Timeline of speech and voice recognition

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This is a timeline of speech and voice recognition, a technology which enables the recognition and translation of spoken language into text.

Overview

Time period Key developments
1877–1971 Speech recognition is at an early stage of development. Specialized devices can recognize few words and accuracy is not very high.[1]
1971–1987 Speech recognition rapidly improves, although the technology is still not commercially available.[1]
1987–2014 Speech recognition continues to improve, becomes widely available commercially, and can be found in many products.[1]

Full timeline

Year Month and date (if applicable) Event type Details
1877 Invention Thomas Edison's phonograph becomes the first device to record and reproduce sound. The method is fragile, however, and is prone to damage.[2]
1879 Invention Thomas Edison invents the first dictation machine, a slightly improved version of his phonograph.[2]
1936 Invention A team of engineers at Bell Labs, led by Homer Dudley, begins work on the Voder, the first electronic speech synthesizer.[3]
1939 March 21 Invention Dudley is granted a patent for the Voder, US patent 2151091 A.[3]
1939 Demonstration The Voder is demonstrated at the 1939 Golden Gate International Exposition in San Francisco. A keyboard and foot pedals were used to have the machine emit speech.[3]
1939–1940 Demonstration The Voder is demonstrated at the 1939-1940 World's Fair in New York City.[3]
1952 Invention A team at Bell Labs designs the Audrey, a machine capable of understanding spoken digits.[1]
1962 Demonstration IBM demonstrates the Shoebox, a machine that can understand up to 16 spoken words in English, at the 1962 Seattle World's Fair.[4]
1971 Invention IBM invents the Automatic Call Identification system, enabling engineers to talk to and receive spoken answers from a device.[5]
1971–1976 Program DARPA funds five years of speech recognition research with the goal of ending up with a machine capable of understanding a minimum of 1,000 words. The program led to the creation of the Harpy by Carnegie Mellon, a machine capable of understanding 1,011 words.[1]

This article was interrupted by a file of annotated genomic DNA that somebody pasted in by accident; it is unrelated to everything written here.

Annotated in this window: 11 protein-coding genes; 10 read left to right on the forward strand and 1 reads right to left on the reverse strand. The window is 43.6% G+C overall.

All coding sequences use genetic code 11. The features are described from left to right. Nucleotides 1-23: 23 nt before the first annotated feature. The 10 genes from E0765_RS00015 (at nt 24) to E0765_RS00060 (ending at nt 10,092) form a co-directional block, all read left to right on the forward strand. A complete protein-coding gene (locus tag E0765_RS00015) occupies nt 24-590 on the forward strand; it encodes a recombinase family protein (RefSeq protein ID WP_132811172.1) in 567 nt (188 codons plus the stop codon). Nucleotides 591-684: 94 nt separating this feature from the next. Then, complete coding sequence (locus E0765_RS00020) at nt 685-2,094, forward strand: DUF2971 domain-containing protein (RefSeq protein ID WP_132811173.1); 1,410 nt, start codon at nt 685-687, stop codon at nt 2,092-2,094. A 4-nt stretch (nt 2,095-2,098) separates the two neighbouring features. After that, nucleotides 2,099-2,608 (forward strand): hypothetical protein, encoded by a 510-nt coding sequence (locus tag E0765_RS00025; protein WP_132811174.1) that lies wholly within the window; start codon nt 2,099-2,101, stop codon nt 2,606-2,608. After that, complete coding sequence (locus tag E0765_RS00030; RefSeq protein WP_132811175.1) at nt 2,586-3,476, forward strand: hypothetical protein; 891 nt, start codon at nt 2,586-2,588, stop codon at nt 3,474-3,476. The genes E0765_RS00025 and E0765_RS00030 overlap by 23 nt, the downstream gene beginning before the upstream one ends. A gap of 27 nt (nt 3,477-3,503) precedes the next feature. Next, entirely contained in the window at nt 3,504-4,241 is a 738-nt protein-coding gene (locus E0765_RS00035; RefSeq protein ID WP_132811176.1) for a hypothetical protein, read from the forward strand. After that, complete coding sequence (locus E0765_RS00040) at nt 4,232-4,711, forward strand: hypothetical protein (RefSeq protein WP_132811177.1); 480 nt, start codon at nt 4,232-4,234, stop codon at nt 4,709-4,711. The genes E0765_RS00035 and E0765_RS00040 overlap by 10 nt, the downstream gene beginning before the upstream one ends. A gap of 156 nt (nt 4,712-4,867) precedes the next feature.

Early 1980s Technique The hidden Markov model begins to be used in speech recognition systems, allowing machines to more accurately recognize speech by predicting the probability of unknown sounds being words.[1]
Early 1980s Invention IBM begins work on the Tangora, a machine that would be able to recognize 20,000 spoken words by the mid 1980s.[5]
1987 Invention The invention of the World of Wonder's Julie Doll, a toy children could train to respond to their voice, brings speech recognition technology to the home.[1]
1990 Invention Dragon launches Dragon Dictate, the first speech recognition product for consumers.[1]
1993 Invention Sphinx-II, the first large-vocabulary continuous speech recognition system, is invented by Xuedong Huang.[6]
1996 Invention IBM launches the MedSpeak, the first commercial product capable of recognizing continuous speech.[5]
2002 Application Microsoft integrates speech recognition into their Office products.[7]
2006 Application The National Security Agency begins using speech recognition to isolate keywords when analyzing recorded conversations.[8]
2007 January 30 Application Microsoft releases Windows Vista, the first version of Windows to incorporate speech recognition.[9]
2007 Invention Google introduces GOOG-411, a telephone-based directory service. This will serve as a foundation for the company's future Voice Search product.[10]
2008 November 14 Application Google launches the Voice Search app for the iPhone, bringing speech recognition technology to mobile devices.[11]
2011 October 4 Invention Apple announces Siri, a digital personal assistant. In addition to being able to recognize speech, Siri is able to understand the meaning of what it is told and take appropriate action.[12]
2014 April 2 Application Microsoft announces Cortana, a digital personal assistant similar to Siri.[13]
2014 November 6 Invention Amazon announces the Echo, a voice-controlled speaker. The Echo is powered by Alexa, a digital personal assistant similar to Siri and Cortana. While Siri and Cortana are not the most important features of the devices on which they run, the Echo is dedicated to Alexa.[14]

See also

References

  1. 1.0 1.1 1.2 1.3 1.4 1.5 1.6 1.7 Pinola, Melanie. "Speech Recognition Through the Decades: How We Ended Up With Siri". PCWorld. Retrieved 21 June 2016. 
  2. 2.0 2.1 Newville, Leslie J. Development of the Phonograph at Alexander Graham Bell's Volta Laboratory. Retrieved 21 June 2016. 
  3. 3.0 3.1 3.2 3.3 "History of Information Database". Retrieved 21 June 2016. 
  4. "IBM Shoebox". IBM. Retrieved 21 June 2016. 
  5. 5.0 5.1 5.2 "Pioneering Speech Recognition". IBM. Retrieved 21 June 2016. 
  6. Lee, Kai-Fu. "An Overview of the SPHINX Speech Recognition System" (PDF). Carnegie Mellon University. Retrieved 21 June 2016. 
  7. Thompson, Terry. "DO-IT". University of Washington. Retrieved 21 June 2016. 
  8. Froomkin, Dan. "The Computers Are Listening". The Intercept. Retrieved 21 June 2016. 
  9. Shinder, Deb. "Speech recognition in Windows Vista". TechRepublic. 
  10. Kincaid, Jason. "The Power Of Voice: A Conversation With The Head Of Google's Speech Technology". TechCrunch. Retrieved 21 June 2016. 
  11. Markoff, John. "Google Is Taking Questions (Spoken, via iPhone)". New York Times. Retrieved 21 June 2016. 
  12. Daw, David. "What Makes Siri Special?". PCWorld. Retrieved 21 June 2016. 
  13. "Microsoft Announces Cortana, Siri-Like Personal Assistant". NBC News. Retrieved 21 June 2016. 
  14. Welch, Chris. "Amazon just surprised everyone with a crazy speaker that talks to you". The Verge. Retrieved 21 June 2016. 

Category:Speech recognition Speech and voice recognition